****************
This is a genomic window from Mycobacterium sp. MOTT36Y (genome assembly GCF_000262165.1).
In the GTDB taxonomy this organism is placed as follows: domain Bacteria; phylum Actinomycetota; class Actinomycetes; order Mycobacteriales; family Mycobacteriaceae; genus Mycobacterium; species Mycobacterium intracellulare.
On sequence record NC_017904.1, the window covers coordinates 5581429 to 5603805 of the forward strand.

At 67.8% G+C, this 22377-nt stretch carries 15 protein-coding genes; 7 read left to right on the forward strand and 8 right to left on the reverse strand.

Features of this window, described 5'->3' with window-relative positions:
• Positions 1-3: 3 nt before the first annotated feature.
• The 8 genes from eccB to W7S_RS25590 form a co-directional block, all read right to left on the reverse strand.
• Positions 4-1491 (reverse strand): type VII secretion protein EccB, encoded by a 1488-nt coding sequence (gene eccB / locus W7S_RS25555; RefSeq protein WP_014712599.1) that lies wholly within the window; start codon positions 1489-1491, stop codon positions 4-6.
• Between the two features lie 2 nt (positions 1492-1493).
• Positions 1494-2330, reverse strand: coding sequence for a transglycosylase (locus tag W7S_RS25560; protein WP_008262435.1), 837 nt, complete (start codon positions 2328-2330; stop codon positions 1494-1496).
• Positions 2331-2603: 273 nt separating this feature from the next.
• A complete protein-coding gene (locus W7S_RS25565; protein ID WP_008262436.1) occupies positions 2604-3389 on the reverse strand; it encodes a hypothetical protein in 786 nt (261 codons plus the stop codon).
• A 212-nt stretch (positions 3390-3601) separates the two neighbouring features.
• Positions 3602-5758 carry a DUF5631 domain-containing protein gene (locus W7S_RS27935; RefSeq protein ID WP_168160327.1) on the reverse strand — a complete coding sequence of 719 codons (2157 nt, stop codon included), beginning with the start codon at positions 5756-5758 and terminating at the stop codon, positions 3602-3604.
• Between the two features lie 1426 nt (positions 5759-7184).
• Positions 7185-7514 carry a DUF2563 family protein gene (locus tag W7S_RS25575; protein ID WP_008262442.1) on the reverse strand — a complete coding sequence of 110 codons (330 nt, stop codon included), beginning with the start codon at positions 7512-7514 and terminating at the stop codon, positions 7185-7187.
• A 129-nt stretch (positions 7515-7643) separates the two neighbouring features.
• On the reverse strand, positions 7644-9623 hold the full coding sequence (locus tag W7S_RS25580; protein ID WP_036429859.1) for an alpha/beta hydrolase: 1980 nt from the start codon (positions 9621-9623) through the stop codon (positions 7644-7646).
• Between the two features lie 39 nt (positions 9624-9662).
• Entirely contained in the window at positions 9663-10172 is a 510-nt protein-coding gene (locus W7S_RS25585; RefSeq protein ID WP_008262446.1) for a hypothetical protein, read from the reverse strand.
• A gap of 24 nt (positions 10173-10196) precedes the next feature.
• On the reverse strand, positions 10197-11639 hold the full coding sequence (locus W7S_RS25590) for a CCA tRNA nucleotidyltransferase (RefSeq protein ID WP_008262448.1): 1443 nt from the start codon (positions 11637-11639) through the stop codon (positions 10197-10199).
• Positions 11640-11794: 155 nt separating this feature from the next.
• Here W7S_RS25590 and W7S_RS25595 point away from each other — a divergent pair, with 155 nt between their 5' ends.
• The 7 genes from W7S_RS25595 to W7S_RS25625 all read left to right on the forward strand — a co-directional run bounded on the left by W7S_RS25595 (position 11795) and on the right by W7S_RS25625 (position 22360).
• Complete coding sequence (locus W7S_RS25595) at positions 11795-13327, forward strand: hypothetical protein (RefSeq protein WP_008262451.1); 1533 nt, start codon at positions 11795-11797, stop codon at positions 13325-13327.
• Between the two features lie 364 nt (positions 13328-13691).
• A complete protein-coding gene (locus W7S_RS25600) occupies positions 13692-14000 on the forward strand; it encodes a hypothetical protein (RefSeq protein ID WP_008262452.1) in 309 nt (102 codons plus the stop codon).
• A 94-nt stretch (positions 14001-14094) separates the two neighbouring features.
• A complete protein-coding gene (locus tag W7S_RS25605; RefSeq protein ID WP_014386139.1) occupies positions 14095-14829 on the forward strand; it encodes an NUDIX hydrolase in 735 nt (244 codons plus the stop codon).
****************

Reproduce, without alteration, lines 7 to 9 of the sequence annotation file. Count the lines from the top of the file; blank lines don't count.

• The 8 genes from eccB to W7S_RS25590 form a co-directional block, all read right to left on the reverse strand.
• Positions 4-1491 (reverse strand): type VII secretion protein EccB, encoded by a 1488-nt coding sequence (gene eccB / locus W7S_RS25555; RefSeq protein WP_014712599.1) that lies wholly within the window; start codon positions 1489-1491, stop codon positions 4-6.
• Between the two features lie 2 nt (positions 1492-1493).